Gyms and fitness studios were among the first businesses to close their doors in the wake of the coronavirus pandemic. In recent weeks, however, the gyms and studios around the world have begun to open up. In the US many states have included gyms in their first phases of reopening. The US government’s three-phase reopening plan, gyms will be among the first to open.
While this is some good news in a year that has been really challenging for the fitness industry so far, there should be some caution. Despite the ability for gyms and studios to reopen, they need to operate under strict protocols of health, safety, and capacity. A recent CNBC article pointed out some of the dangers of reopening gyms, including epidemiologists’ concerns that the virus could return again.
And, while some gym-goers are keen to return to the gym, others are much more worried about the risk working out indoors poses to their health and the spread of COVID-19. When re-engaging former members, it’s essential to create a multi-faceted marketing approach. This enables you to effectively speak to different types of people.
With previous members experiencing mixed feelings about hitting the gym again, you need to be tactful in the way you reach out and engage with them. In this article, we will discuss the ways you can re-engage former members and how to market your gym strategically.
Skip ahead to:
- Why Your Business Needs a Multi-Pronged Marketing Approach
- The 3 Types of People During Coronavirus
- 7 Ways to Re-Engage Former Gym Members
Why Your Business Needs a Multi-Pronged Marketing Approach
With gyms unable to provide the service members pay for, it’s not surprising that gyms are losing previously loyal members. With the reopening of the fitness industry on the horizon, it’s time to look at how you can re-engage those members and bring them back on board as paying members.
A multi-pronged marketing approach is made up of several elements and is aimed at targeting different audiences through different mediums and channels. Effective marketing targets consumers who are actively interested in your service. You know former members are interested in what you have to offer. It’s not just about getting your message across. It’s about getting the right message in front of the right eyes.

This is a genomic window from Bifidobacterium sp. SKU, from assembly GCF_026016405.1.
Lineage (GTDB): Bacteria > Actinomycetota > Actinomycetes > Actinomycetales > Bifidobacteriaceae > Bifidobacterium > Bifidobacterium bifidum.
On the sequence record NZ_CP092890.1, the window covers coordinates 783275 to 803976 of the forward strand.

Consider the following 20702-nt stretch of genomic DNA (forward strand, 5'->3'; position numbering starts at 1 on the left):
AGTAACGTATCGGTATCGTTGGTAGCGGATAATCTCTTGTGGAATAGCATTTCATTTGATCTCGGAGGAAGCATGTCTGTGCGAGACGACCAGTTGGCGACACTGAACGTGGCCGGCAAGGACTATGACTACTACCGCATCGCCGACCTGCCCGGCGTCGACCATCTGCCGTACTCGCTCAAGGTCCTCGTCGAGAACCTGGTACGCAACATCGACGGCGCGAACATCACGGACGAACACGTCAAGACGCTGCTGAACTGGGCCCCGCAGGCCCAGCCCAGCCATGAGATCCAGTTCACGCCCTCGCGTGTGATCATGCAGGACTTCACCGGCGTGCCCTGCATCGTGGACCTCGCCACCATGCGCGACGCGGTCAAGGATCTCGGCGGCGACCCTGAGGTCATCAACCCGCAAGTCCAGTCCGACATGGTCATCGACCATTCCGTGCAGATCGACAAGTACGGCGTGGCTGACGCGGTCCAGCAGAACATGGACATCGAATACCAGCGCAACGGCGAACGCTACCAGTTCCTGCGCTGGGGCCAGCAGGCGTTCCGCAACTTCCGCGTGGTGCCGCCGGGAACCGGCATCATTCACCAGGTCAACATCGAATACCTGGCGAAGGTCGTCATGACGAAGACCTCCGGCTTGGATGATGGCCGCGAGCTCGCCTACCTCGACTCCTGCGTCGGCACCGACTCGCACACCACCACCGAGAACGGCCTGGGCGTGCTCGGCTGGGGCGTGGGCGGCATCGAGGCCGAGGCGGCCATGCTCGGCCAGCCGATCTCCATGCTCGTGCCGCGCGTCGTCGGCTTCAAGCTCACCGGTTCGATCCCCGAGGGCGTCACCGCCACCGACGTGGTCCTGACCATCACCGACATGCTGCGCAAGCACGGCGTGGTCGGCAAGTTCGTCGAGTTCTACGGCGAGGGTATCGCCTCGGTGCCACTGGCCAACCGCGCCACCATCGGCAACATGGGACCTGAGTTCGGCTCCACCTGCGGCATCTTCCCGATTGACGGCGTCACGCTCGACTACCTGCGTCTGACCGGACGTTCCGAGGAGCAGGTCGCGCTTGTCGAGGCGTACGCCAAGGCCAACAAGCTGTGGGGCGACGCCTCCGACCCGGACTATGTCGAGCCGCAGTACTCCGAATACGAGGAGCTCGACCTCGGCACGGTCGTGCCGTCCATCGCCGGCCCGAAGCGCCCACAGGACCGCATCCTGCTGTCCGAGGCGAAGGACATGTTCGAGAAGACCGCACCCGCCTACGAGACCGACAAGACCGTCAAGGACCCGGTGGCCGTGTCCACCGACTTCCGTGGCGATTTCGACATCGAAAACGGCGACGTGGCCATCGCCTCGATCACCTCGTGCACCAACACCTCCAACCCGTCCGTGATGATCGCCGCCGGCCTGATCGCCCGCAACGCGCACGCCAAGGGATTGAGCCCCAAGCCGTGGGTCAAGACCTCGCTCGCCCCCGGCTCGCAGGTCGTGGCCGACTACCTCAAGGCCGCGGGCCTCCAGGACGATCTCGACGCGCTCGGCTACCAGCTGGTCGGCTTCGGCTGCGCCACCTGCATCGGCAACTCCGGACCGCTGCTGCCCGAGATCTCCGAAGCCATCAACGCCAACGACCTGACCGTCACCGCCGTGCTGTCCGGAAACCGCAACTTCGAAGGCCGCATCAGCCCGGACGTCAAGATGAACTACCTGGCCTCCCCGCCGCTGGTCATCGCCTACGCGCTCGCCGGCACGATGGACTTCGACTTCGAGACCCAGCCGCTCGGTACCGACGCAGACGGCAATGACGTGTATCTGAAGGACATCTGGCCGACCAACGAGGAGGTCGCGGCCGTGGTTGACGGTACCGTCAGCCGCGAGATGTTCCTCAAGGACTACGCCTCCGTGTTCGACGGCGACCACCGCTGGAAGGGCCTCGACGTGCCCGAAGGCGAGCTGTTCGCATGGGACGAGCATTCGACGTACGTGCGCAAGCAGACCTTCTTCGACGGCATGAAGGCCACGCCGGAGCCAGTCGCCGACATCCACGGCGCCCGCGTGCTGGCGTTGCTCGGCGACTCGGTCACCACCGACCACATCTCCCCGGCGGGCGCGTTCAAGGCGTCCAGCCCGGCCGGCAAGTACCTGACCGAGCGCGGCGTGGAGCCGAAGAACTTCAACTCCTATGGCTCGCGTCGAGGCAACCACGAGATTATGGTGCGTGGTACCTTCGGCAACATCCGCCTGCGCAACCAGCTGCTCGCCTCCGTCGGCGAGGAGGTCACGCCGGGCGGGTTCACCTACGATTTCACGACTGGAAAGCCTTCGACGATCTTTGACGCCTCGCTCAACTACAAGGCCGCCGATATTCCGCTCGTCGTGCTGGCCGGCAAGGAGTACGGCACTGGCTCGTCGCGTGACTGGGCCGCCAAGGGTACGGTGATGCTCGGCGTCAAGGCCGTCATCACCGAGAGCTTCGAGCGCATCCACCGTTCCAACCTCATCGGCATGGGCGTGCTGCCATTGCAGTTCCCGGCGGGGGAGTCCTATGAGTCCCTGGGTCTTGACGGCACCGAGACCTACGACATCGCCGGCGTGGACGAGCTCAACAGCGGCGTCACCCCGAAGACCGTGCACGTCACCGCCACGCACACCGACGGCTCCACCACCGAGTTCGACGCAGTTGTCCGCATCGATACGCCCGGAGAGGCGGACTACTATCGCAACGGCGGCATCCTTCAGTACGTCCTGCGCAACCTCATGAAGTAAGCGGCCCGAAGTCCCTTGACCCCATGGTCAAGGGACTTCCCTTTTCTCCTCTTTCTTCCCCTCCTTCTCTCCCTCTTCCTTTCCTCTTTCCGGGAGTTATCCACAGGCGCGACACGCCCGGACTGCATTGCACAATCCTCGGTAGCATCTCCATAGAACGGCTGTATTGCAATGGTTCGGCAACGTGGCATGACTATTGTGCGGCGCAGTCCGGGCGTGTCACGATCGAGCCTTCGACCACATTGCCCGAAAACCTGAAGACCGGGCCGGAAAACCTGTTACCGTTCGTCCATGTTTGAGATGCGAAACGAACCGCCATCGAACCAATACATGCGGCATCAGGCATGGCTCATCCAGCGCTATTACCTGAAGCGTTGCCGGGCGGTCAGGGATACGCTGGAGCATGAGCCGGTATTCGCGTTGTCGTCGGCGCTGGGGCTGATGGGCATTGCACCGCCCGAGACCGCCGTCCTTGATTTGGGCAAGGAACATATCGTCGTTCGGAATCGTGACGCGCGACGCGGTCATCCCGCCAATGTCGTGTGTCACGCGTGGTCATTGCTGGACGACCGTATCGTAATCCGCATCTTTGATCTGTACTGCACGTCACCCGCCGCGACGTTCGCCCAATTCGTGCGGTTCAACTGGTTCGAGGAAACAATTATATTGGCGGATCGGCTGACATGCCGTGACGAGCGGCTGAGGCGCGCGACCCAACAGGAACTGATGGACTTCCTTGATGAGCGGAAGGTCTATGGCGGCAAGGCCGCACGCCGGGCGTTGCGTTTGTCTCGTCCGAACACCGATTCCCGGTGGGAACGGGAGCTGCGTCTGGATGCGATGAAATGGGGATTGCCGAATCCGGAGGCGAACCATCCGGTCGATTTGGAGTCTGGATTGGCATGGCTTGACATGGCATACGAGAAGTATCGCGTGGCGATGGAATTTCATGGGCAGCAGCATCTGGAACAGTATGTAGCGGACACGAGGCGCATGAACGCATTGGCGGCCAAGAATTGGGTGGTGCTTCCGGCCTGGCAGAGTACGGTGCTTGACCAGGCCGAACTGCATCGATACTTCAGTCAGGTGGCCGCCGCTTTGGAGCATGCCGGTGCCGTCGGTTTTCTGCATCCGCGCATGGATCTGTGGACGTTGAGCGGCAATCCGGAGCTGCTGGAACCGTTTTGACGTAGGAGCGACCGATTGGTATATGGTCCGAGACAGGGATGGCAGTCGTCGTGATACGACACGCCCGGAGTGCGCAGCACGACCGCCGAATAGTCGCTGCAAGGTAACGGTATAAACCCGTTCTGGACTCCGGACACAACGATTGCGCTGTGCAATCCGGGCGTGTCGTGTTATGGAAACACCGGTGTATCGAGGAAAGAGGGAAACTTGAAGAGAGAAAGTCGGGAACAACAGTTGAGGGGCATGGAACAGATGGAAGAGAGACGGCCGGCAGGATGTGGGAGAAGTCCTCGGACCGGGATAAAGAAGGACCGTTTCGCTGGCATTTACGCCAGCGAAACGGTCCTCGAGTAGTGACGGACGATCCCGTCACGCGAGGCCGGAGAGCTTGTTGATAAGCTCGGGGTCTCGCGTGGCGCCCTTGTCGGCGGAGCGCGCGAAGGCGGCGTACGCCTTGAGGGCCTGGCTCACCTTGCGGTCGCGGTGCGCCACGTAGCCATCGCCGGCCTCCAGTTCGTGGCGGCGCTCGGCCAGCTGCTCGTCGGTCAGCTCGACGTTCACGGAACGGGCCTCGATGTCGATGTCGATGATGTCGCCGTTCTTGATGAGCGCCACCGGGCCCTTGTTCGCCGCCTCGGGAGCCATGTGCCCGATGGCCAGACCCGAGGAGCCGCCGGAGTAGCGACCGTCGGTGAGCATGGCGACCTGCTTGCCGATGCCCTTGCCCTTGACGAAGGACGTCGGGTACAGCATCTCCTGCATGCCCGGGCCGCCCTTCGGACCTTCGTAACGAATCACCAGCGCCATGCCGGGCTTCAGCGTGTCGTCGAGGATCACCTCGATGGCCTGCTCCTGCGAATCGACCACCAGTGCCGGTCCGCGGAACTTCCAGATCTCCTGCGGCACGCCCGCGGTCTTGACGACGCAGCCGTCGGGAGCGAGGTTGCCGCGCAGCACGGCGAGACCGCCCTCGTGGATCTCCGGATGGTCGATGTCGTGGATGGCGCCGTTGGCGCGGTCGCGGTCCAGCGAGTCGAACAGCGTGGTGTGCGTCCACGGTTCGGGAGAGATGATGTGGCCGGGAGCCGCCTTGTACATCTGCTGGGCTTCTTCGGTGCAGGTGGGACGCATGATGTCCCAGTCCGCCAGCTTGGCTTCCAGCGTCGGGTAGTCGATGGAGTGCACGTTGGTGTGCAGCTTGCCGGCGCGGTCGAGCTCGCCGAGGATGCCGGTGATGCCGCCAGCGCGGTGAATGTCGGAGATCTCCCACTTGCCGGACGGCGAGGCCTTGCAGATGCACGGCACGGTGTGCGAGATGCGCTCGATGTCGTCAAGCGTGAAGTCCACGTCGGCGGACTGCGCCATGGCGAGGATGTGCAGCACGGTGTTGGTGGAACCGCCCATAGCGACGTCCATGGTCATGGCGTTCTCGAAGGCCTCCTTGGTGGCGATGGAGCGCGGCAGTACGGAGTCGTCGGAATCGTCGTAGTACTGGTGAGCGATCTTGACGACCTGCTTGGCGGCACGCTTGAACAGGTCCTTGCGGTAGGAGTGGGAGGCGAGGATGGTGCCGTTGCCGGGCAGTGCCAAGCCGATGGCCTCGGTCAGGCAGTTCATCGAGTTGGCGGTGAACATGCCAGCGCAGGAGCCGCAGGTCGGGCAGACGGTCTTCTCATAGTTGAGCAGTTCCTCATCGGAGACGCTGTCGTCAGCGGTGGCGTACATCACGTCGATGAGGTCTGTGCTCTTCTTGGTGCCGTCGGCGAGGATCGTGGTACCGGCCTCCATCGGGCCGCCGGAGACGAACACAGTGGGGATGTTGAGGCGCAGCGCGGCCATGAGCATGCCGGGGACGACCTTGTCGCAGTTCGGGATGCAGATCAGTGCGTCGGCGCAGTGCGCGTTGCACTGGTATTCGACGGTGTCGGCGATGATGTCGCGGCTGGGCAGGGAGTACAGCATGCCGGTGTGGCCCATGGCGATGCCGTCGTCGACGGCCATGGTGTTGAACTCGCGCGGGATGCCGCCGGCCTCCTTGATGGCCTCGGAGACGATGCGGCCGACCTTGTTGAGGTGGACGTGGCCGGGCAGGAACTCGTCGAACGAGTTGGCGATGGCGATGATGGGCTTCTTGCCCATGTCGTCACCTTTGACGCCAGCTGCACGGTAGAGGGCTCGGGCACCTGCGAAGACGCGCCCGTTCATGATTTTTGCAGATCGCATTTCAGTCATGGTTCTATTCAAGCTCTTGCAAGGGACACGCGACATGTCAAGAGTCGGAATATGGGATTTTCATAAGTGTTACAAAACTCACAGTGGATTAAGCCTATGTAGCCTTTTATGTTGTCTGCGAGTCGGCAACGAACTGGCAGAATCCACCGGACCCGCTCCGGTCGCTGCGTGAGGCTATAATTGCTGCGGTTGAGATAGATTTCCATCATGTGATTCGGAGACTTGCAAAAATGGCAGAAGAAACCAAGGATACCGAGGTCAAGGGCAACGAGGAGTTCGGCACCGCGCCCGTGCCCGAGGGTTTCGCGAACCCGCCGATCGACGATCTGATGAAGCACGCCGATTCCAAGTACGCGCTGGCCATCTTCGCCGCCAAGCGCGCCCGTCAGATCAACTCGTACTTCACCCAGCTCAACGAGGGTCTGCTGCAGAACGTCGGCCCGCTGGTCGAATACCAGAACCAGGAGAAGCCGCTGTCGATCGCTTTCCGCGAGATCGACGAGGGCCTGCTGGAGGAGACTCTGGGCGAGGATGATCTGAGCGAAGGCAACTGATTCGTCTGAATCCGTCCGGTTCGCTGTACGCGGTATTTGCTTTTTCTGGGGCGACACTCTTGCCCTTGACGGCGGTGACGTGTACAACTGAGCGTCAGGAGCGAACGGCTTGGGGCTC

By adjusting your message and marketing for different types of people, you can communicate more effectively. This way, you’re more likely to re-engage former members and transition them back into an active part of your gym community.
David Steel, Chief Viral Officer for social media marketing company Sneeze.it explained why you need this multi-pronged marketing strategy in a recent Linkedin post. This will be looked at in more detail in the next part of this article.
The 3 Types of People During Coronavirus
Usually, when you talk about audience or gym member personas in relation to your business, you might think of groups like Millennials, over 70’s, yoga lovers, or social butterflies. You know your members and your target audience well. But you’re now having to market your services to people who are feeling differently during the pandemic. Coronavirus has affected the way people want to interact with your business.
Some former members might have lost their job or can’t work right now because they or someone in their household is in a high-risk group. While some people can’t wait to hit the gym, others are understandably nervous. It’s these types of people that you need to figure out how to communicate and market your services to. You can categorize people into the following groups:
- The “wait and see” type – these people are tentative about heading back to the gym but are waiting for more government advice and updates on a vaccine.
- The “can’t wait to go to the gym” type – these are members that are dying to get back in the gym. They are willing to adapt to whatever procedure necessary to get their sweat on.